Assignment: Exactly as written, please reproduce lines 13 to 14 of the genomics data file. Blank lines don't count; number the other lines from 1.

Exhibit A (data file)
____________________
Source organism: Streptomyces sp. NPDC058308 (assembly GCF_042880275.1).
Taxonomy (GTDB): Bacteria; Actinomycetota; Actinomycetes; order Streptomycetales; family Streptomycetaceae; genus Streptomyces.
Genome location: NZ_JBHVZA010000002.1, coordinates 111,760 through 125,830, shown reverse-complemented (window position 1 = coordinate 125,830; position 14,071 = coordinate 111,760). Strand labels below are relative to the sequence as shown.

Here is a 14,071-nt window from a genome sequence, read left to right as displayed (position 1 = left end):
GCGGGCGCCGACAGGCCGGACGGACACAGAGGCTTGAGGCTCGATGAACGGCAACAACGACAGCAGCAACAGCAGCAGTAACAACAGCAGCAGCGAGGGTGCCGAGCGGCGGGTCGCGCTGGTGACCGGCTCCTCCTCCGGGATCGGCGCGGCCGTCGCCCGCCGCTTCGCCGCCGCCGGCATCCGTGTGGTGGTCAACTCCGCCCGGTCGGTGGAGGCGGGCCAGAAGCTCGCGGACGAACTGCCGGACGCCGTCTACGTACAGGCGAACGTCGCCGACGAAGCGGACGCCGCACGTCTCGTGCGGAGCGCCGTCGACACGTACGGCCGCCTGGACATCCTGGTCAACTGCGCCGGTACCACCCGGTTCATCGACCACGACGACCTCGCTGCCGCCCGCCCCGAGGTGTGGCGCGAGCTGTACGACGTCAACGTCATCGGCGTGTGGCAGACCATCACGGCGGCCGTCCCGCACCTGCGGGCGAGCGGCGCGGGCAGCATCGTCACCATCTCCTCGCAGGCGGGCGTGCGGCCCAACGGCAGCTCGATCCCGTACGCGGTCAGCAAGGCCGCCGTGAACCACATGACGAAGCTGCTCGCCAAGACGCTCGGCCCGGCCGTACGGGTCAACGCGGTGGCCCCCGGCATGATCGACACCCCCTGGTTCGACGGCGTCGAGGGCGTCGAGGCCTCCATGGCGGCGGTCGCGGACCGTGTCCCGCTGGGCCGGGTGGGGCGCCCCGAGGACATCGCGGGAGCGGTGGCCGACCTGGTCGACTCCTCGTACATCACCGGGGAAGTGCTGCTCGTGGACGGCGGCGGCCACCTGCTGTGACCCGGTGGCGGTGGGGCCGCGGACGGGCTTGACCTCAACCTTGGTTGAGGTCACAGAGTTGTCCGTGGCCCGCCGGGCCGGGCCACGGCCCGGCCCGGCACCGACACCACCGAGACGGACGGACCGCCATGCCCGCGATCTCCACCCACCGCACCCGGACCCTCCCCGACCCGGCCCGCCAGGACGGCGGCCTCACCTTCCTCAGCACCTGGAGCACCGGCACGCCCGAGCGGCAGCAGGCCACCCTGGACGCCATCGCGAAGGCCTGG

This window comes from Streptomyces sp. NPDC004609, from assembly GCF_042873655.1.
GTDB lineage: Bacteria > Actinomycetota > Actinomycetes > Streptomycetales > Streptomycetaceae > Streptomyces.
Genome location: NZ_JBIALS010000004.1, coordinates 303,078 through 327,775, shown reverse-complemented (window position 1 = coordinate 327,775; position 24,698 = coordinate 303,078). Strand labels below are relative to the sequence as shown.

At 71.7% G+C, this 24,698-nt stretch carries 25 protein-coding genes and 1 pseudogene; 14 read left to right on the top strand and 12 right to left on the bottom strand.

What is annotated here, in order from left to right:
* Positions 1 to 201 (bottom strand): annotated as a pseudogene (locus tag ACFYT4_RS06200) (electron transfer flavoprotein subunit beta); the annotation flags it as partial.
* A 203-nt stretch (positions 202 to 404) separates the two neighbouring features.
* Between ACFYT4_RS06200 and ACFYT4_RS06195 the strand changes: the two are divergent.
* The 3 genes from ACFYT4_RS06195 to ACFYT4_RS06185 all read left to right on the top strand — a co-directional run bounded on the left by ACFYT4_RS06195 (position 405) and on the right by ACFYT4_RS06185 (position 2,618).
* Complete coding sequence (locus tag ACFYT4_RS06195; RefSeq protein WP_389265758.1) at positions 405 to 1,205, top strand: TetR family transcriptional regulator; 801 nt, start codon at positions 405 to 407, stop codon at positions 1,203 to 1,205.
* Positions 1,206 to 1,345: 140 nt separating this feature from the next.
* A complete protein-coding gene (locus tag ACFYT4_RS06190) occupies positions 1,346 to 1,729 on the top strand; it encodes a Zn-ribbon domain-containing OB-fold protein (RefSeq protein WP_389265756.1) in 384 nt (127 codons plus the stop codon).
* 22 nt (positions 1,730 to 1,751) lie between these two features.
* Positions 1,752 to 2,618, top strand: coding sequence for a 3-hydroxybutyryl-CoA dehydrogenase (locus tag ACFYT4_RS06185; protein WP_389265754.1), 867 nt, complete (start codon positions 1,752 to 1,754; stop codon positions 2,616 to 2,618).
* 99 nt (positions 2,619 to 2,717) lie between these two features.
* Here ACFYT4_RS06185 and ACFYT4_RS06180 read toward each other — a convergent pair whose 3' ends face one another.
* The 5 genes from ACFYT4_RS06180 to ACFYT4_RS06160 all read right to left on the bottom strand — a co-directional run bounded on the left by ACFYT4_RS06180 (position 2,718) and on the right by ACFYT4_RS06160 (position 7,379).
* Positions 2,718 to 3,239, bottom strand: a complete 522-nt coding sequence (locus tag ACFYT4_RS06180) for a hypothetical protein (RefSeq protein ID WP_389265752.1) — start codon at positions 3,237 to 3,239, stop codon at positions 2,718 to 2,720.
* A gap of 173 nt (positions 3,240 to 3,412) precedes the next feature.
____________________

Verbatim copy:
* Between ACFYT4_RS06200 and ACFYT4_RS06195 the strand changes: the two are divergent.
* The 3 genes from ACFYT4_RS06195 to ACFYT4_RS06185 all read left to right on the top strand — a co-directional run bounded on the left by ACFYT4_RS06195 (position 405) and on the right by ACFYT4_RS06185 (position 2,618).